13. The McGinley Family

    We loved the Shuman Farm. Our entire family (7 children) went there many times in the late 70’s and 80’s. We would drive up to Bovina Center for long weekends since Mr. Schuman rarely gave my my husband any vacation time longer than a week. In addition, the Schumans were generous enough to let us stay for free since we were unable to afford vacations even though Jack made the Schumans millions of dollars as the VP for Sales at Propper and they withheld most of his bonuses over a period of 20 years. That aside, we have fond memories of the place and missed going after he was worked to death. I remember once when my son took the tractor out for ride and crashed it into the pond and then proceeded to shoot out all the glass surrounding the lighting rods on the roof. What memories!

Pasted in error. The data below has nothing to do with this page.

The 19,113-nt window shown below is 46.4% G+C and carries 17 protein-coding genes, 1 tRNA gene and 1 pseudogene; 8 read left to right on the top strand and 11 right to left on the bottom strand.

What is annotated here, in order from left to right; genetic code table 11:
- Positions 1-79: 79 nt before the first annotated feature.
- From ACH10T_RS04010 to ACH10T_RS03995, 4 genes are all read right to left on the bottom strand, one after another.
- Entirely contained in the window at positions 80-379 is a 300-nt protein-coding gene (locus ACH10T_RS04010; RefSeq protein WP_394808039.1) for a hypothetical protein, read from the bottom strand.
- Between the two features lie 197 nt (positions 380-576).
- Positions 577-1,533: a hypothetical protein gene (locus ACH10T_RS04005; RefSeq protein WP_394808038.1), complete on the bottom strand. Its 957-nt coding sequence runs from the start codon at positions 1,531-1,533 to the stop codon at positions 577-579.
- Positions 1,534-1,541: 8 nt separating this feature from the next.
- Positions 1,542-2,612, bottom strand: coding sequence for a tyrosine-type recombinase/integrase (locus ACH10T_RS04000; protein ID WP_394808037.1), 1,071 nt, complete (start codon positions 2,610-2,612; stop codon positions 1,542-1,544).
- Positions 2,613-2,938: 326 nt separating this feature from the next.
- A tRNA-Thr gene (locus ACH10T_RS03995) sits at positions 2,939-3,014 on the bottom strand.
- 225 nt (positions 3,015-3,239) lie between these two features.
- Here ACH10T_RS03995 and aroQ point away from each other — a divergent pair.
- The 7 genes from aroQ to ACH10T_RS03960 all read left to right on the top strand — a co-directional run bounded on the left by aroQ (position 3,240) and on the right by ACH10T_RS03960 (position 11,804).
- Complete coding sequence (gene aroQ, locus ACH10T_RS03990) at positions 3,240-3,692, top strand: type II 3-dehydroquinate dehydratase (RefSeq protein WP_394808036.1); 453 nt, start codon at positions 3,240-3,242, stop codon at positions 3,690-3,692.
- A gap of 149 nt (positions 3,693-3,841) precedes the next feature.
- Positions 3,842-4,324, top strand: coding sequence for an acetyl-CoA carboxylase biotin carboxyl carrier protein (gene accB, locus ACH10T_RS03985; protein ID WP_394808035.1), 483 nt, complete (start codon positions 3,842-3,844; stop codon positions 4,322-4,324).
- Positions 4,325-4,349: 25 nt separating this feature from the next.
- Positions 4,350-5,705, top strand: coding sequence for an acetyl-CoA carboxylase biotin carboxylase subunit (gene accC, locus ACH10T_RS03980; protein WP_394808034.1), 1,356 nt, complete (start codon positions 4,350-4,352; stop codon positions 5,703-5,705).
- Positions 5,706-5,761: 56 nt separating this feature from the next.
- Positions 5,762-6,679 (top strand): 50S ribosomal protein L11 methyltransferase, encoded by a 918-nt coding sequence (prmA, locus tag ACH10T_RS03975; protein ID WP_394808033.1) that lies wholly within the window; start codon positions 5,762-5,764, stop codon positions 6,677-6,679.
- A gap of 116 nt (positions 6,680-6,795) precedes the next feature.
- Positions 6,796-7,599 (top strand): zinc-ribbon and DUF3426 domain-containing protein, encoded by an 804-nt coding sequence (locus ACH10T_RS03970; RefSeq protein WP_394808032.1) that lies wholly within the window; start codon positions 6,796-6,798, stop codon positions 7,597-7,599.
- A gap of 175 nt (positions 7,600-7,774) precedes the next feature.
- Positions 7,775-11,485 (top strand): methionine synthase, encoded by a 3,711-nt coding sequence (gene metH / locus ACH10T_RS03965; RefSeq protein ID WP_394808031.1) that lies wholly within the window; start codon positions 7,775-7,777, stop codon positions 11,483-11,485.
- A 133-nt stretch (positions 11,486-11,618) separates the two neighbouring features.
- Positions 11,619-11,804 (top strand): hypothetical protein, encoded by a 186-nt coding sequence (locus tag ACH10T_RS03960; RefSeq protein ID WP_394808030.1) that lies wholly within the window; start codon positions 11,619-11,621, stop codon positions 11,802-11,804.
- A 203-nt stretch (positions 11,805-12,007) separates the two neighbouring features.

editor’s note: the farm my family and i visited was red pine farm. it is now the shuman farm. it is a real shame the way this family (above) was treated. -emma rosenthal, blogger– in bed with frida kahlo.

  14. Robert Van Benthuysen

    Hoping for someone to give me directions to Red Pine Farm.Visited there as a boy,lots of memories.I live in central NJ.Want to also experience living the memories of the farm again! The Lings have touched the hearts of so many people!God bless them! They were truly a special family!